Labor Voices: Sensible fuel policies can create jobs

Gary Jones

The recent policy debate over fuel efficiency in Washington, D.C., commonly called CAFE standards, obscures the fact that in a globally competitive economy, we need to both protect the environment in the United States and preserve and create jobs.

We all need to avoid the false claim that protecting the environment is bad for the economy. Well-crafted policies can protect current and future American jobs and even grow jobs as new technologies emerge. We know that this can be done in a smart, effective manner.

In fact, that is the reason the UAW was central to the original CAFE agreement, which was carefully crafted to reduce emissions, increase fuel efficiency, give manufacturers flexibility to meet stringency standards, and create jobs in vehicle production and advanced technology. The UAW is proud of the role we played in reaching a consensus among a wide variety of stakeholders, including the Obama Administration, state and federal regulators, the automobile industry, environmental advocates, elected officials and others to reduce greenhouse gases and raise the average fuel economy of vehicles.

The potential problem with the recent proposed U.S. CAFE changes is that it could have a destabilizing impact on the future market of autos here and abroad. That’s because these proposed changes would differ from fuel standards for car buyers in Asia, Europe and even here in California. Quite simply, the market shrinks if only U.S. buyers can purchase the vehicles made for the U.S. market because U.S. fuel standards differ from other countries.

All of us have a role to play in reducing the use of fossil fuels, decreasing greenhouse gas emissions and protecting our environment. We are now the only country in the world not part of the Paris Climate Accord that aims to fight global warming. Ignoring climate change does not eliminate the dangers it poses. That’s why acting to create policies that strike a balance between achieving fuel standards and protecting working families and domestic U.S. manufacturing is the sensible approach for future jobs.

In this July 8, 2018, file photo, a 2018 Model X sits on display outside a Tesla showroom in Littleton, Colo. While Tesla grapples with internal issues like production delays, a sometimes-erratic CEO and a recent about-face on whether to go private, its rivals are moving aggressively into the luxury electric vehicle space.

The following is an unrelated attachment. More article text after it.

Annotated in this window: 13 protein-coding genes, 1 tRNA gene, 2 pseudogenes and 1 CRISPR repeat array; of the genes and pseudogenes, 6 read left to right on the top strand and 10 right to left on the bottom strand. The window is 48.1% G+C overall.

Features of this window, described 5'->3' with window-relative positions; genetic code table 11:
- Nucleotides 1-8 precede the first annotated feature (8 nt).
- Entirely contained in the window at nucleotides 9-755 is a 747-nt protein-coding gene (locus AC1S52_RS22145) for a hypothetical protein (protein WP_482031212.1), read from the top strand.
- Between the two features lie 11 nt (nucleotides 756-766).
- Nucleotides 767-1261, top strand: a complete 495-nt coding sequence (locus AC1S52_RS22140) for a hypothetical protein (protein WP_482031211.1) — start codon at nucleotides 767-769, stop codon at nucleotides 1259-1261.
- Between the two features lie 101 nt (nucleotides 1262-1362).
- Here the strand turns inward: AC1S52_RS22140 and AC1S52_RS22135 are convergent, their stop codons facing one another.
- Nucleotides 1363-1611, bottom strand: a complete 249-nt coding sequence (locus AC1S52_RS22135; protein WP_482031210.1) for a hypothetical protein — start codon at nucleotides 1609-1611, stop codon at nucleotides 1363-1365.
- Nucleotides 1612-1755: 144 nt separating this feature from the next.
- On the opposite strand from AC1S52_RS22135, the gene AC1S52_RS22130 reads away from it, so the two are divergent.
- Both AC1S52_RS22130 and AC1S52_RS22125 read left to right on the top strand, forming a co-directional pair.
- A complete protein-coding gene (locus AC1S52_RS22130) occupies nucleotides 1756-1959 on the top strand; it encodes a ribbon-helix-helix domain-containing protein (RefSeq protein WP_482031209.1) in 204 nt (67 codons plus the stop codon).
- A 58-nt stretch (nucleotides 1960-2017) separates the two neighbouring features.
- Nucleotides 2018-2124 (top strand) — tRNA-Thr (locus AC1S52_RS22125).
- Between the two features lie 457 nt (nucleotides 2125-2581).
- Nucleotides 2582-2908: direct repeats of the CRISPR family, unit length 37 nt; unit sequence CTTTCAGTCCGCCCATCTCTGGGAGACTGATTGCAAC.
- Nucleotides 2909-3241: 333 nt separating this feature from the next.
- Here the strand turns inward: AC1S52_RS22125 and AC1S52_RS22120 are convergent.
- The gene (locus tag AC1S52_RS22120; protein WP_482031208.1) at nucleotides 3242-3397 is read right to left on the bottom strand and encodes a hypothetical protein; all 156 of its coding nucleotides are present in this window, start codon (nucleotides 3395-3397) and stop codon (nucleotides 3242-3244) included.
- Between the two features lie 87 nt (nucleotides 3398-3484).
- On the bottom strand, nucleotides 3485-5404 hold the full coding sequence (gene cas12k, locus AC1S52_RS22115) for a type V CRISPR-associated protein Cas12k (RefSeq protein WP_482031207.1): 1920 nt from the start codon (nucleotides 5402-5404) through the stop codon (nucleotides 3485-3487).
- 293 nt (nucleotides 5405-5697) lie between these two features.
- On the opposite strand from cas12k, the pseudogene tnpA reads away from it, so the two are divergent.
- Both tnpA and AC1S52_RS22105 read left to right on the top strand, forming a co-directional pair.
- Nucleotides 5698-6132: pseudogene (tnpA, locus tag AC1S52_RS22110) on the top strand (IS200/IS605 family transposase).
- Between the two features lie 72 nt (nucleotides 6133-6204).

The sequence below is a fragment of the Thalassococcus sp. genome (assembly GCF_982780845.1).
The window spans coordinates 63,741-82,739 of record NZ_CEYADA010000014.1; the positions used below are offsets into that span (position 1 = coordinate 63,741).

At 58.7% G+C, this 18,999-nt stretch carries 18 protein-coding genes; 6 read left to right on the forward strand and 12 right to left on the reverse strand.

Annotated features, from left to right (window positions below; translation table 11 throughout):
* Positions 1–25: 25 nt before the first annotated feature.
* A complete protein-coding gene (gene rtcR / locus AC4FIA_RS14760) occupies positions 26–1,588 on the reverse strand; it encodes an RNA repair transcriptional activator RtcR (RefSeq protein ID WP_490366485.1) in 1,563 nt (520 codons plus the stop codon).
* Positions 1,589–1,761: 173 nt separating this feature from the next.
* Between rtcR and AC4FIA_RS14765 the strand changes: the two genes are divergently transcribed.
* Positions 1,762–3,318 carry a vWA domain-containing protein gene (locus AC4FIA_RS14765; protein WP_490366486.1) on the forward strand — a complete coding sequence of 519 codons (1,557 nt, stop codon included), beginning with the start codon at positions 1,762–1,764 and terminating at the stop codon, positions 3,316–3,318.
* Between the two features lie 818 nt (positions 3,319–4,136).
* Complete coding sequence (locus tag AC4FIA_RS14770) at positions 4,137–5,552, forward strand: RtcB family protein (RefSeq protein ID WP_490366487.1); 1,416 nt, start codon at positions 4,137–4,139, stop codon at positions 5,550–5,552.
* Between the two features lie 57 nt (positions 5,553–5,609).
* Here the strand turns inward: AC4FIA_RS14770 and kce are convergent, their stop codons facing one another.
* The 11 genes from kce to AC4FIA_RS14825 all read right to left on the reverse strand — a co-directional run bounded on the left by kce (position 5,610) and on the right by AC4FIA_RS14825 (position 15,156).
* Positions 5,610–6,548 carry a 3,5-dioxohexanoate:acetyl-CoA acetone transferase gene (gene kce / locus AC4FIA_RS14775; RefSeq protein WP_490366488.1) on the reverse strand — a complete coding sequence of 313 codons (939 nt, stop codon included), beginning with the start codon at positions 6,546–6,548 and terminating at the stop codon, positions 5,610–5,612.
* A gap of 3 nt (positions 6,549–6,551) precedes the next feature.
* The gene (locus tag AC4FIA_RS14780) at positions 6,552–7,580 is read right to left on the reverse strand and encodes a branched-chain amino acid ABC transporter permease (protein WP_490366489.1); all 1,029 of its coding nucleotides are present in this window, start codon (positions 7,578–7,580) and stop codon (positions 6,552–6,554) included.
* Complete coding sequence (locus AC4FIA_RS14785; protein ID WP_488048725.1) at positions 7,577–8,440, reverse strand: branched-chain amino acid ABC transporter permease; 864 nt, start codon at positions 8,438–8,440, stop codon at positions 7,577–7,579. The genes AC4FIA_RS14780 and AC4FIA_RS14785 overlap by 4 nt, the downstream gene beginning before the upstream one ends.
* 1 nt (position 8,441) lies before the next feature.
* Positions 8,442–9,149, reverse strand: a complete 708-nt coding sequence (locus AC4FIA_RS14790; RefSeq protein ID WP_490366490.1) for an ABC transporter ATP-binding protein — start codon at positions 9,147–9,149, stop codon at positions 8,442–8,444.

Fuel efficiency is our auto industry’s future — plain and simple. From electric vehicles to full-sized pickups, fuel efficiency is improving across the industry. Countries around the globe continue to promote greater efficiency and lower emissions. If we ignore these realities, we could see the U.S. auto industry fall behind, hurting the American economy and American workers by ceding the auto markets of the future. Smart, balanced policies will make sure the U.S. auto industry does not fall behind, while also ensuring that these vehicles of the future are produced here, creating good paying union wage jobs.

Well-constructed policies can promote investment, establish certainty, create new jobs in vehicle production and advanced technology, and allow manufacturers the flexibility necessary to meet worldwide standards and compete across the globe.

But, this can only occur if all stakeholders work together and form a consensus that leads to UAW members not only building fuel efficient vehicles but increasing the footprint of American UAW vehicles worldwide. The UAW has played a central role in crafting sensible CAFE standards and we will continue to do so. The environment can win and so can American UAW members and all American workers.

Gary Jones is president of UAW International Union.

Labor Voices

Labor Voices columns are written on a rotating basis by United Auto Workers President Gary Jones, Teamsters President James Hoffa, Michigan AFL-CIO President Ron Bieber and Michigan Education Association President Paula Herbart.